Russia announces preliminary probe into Navalny's illness

FILE - In this file photo taken on Wednesday, March 17, 2010, corporate Russian lawyer Alexei Navalny poses in his office in Moscow, Russia. (AP Photo...
File - In this Tuesday, Aug.25, 2020 file photo, the bed skyscraper of the Berliner Charite hospital where Russian dissident Alexei Navalny is treatin...

FILE - In this file photo taken on Wednesday, March 17, 2010, corporate Russian lawyer Alexei Navalny poses in his office in Moscow, Russia. (AP Photo...

File - In this Tuesday, Aug.25, 2020 file photo, the bed skyscraper of the Berliner Charite hospital where Russian dissident Alexei Navalny is treatin...

MOSCOW (AP) — Russian police on Thursday announced a preliminary probe into the circumstances of the sudden illness of opposition leader Alexei Navalny, who fell into a coma last week following a suspected poisoning and amid growing pressure from Western officials to investigate.

According to a statement released Thursday by a Siberian branch of Russia's Interior Ministry, investigators in Siberia have been working on “establishing all the circumstances of the incident," conducting forensic studies and collecting items “that may have probative value."

Navalny, an opposition politician and corruption investigator who is one of President Vladimir Putin’s fiercest critics, fell ill on a flight back to Moscow from Siberia last Thursday and was taken to a hospital in the Siberian city of Omsk after the plane made an emergency landing.

Over the weekend, he was transferred to the Charité hospital in Berlin, where doctors found indications of “cholinesterase inhibitors” in his system. But the hospital in the German capital hasn't yet identified a specific substance.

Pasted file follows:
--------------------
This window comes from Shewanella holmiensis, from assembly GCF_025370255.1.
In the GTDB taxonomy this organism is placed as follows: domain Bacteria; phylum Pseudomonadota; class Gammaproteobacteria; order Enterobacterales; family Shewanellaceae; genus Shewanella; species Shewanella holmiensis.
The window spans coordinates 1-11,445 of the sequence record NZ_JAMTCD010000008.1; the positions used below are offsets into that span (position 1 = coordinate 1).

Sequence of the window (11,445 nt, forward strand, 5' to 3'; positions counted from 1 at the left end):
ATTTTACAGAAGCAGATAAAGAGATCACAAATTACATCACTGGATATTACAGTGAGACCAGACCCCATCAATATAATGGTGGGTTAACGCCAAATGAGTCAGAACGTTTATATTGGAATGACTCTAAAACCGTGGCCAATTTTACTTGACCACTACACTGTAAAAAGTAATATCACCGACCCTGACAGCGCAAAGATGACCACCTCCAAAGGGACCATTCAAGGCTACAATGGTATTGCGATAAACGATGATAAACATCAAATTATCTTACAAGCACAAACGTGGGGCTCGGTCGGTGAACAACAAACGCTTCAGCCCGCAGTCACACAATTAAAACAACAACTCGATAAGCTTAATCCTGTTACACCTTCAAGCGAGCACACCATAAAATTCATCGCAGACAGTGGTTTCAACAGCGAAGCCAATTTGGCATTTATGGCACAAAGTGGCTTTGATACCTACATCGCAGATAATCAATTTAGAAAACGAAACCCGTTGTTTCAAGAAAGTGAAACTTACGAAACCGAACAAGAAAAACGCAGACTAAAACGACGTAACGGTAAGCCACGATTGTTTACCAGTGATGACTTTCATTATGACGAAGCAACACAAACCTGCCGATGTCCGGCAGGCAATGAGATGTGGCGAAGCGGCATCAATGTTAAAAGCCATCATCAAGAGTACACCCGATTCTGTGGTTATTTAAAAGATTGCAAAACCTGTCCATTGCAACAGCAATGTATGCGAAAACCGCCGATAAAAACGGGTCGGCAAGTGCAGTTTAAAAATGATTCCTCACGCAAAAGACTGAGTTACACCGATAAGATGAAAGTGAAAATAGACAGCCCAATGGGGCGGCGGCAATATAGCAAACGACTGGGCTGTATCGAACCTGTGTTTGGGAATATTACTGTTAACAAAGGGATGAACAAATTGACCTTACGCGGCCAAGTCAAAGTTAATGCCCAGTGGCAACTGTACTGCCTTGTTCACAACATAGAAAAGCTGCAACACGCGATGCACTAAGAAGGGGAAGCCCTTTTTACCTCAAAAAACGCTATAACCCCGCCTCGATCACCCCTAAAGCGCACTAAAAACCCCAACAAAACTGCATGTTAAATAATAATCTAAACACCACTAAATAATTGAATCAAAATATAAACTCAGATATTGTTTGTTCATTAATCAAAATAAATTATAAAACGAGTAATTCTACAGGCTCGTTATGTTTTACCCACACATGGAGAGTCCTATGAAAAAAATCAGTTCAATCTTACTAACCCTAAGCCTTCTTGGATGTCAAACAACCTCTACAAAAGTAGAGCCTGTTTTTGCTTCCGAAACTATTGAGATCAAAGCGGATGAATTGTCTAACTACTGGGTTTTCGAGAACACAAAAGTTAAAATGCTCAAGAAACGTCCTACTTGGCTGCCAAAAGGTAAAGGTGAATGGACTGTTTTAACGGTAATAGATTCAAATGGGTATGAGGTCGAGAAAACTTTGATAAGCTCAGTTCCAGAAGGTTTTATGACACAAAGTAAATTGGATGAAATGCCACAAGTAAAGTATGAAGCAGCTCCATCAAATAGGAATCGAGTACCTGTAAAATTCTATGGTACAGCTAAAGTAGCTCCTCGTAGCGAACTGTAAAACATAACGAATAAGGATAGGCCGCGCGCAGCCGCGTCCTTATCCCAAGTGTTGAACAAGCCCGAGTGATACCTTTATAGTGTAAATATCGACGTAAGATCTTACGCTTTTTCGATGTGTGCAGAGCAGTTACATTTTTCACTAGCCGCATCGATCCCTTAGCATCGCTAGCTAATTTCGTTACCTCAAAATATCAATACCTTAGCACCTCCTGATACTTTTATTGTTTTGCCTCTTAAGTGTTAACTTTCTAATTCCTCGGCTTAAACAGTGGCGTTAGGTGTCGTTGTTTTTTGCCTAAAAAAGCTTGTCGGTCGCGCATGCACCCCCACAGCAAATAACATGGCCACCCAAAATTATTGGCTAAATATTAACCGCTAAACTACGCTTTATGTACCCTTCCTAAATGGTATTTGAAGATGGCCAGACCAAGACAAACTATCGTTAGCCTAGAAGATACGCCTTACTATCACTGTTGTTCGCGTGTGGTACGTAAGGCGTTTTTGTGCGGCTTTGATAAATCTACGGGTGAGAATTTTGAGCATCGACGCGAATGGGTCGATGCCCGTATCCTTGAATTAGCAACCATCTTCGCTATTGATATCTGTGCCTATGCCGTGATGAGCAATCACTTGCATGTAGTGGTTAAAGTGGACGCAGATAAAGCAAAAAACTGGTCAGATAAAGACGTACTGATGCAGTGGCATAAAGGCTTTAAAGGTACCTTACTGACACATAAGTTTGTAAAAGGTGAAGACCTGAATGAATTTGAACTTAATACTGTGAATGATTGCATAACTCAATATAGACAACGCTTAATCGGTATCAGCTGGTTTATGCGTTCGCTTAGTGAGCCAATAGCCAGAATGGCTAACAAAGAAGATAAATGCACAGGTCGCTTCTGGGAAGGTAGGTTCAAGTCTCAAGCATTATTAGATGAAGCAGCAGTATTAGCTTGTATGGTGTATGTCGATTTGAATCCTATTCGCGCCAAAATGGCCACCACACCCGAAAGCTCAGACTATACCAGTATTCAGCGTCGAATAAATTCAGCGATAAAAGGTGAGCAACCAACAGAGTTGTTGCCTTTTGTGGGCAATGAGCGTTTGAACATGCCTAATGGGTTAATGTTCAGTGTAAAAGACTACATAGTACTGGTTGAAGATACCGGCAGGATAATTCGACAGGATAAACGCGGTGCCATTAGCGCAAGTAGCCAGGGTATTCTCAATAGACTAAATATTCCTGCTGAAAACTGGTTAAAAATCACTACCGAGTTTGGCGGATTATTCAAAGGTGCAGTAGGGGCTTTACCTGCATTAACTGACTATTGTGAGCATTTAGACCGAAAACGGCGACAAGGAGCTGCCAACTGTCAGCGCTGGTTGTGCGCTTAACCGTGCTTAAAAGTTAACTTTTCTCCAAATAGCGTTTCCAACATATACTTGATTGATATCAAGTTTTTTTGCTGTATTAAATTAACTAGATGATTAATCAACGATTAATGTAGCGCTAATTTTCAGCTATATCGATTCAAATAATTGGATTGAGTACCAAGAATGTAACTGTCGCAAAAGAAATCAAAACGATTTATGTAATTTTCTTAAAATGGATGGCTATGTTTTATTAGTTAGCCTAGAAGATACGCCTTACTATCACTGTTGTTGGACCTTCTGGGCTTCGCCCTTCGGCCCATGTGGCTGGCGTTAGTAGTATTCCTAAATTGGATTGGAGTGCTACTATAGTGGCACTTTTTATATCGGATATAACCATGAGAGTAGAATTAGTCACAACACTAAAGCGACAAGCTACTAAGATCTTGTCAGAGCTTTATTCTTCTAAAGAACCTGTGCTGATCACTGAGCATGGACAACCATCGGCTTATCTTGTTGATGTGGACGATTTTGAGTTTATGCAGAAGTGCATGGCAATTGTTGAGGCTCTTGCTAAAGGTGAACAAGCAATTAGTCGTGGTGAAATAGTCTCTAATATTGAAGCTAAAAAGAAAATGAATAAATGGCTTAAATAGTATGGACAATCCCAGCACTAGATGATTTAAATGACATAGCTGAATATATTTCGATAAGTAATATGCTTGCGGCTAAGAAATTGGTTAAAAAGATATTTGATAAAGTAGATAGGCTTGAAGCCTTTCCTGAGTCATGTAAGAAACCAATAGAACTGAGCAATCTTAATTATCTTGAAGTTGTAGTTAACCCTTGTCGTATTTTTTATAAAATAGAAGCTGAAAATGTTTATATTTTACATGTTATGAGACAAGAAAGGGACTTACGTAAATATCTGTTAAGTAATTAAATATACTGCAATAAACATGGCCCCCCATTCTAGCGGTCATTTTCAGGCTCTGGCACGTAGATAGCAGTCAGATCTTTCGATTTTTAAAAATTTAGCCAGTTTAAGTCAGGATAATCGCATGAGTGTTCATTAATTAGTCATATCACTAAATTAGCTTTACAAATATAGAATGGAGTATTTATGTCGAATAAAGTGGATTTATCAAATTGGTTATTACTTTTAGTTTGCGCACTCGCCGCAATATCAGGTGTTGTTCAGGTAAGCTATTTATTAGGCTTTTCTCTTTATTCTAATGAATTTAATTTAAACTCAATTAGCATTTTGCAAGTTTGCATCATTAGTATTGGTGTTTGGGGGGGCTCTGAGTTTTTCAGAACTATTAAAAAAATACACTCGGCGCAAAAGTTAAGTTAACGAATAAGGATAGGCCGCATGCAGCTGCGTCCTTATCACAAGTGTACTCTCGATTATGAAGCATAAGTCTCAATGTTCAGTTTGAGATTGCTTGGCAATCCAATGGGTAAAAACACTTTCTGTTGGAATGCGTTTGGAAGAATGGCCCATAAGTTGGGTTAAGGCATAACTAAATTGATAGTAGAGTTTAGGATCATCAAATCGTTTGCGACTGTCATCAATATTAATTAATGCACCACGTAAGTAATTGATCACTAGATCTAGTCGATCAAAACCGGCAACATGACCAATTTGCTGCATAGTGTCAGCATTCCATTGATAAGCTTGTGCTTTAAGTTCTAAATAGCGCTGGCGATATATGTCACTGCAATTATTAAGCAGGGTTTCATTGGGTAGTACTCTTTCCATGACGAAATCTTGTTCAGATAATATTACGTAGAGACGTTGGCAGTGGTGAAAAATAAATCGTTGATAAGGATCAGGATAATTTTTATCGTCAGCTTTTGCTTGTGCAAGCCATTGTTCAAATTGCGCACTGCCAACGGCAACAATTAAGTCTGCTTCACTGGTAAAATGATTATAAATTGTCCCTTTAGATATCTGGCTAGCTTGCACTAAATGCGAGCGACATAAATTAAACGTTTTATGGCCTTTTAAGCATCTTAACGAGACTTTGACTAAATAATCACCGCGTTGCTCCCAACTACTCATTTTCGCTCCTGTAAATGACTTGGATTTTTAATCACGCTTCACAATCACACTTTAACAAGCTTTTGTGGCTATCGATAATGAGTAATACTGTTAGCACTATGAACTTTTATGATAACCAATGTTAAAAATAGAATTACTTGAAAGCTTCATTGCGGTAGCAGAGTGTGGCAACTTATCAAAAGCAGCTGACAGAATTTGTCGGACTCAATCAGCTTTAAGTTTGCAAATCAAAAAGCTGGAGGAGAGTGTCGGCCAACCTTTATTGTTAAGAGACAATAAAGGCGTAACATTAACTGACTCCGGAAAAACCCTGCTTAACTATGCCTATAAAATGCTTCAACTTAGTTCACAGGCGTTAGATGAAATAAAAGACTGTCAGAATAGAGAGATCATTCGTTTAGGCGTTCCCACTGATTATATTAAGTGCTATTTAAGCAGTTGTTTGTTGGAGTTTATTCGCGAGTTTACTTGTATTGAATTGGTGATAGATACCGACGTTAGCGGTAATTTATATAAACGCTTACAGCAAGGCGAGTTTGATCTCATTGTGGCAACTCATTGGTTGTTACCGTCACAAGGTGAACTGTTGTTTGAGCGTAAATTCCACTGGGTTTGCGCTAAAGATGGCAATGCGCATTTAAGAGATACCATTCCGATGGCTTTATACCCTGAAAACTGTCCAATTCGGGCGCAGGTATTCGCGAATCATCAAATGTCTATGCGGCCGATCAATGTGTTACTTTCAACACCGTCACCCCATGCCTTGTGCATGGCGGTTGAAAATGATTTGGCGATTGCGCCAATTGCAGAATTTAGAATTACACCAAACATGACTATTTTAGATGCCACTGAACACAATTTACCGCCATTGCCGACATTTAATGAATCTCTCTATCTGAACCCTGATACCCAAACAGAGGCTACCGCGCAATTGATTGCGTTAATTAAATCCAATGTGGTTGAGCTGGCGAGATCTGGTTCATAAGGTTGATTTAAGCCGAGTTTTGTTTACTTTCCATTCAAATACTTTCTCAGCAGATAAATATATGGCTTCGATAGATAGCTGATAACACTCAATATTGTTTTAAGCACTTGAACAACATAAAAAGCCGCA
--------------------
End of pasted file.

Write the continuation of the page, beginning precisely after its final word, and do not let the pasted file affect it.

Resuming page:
Found in some drugs, pesticides and chemical nerve agents, cholinesterase inhibitors act by blocking the breakdown of a key chemical in the body, acetycholine, which transmits signals between nerve cells.

His allies insist he was deliberately poisoned and say the Kremlin was behind it, accusations that officials denounced as “empty noise.”

Navalny's team submitted a request to Russia's Investigative Committee, demanding authorities launch a criminal probe on charges of an attempt on the life of a public figure, last week, but officials appeared reluctant to start an investigation.

Kremlin spokesman Dmitry Peskov said Monday he saw no grounds for a criminal case until the cause of the politician’s condition was fully established.

The Interior Ministry's statement Thursday didn't clarify when the preliminary probe — an inquiry to determine whether a criminal investigation should be launched — had started.

Navalny ally Ivan Zhdanov said that the probe should have been launched Aug. 20, right after the politician's team submitted a request. “Open a criminal case,” Zhdanov said in a tweet Thursday.

The announcement about the inquiry comes after multiple Western and European officials — including German Chancellor Angela Merkel, U.K. Prime Minister Boris Johnson and U.S. Secretary of State Mike Pompeo — called upon Russia to start a full and transparent investigation into Navalny's condition.

On Wednesday night, the politician's illness was discussed in a phone conversation between Putin and Italian Prime Minister Giuseppe Conte.

According to the Kremlin's readout of the call, Putin pointed out that “premature and unfounded accusations” were unacceptable and underscored Russia's “interest in a thorough and objective investigation of all the circumstances of the incident.”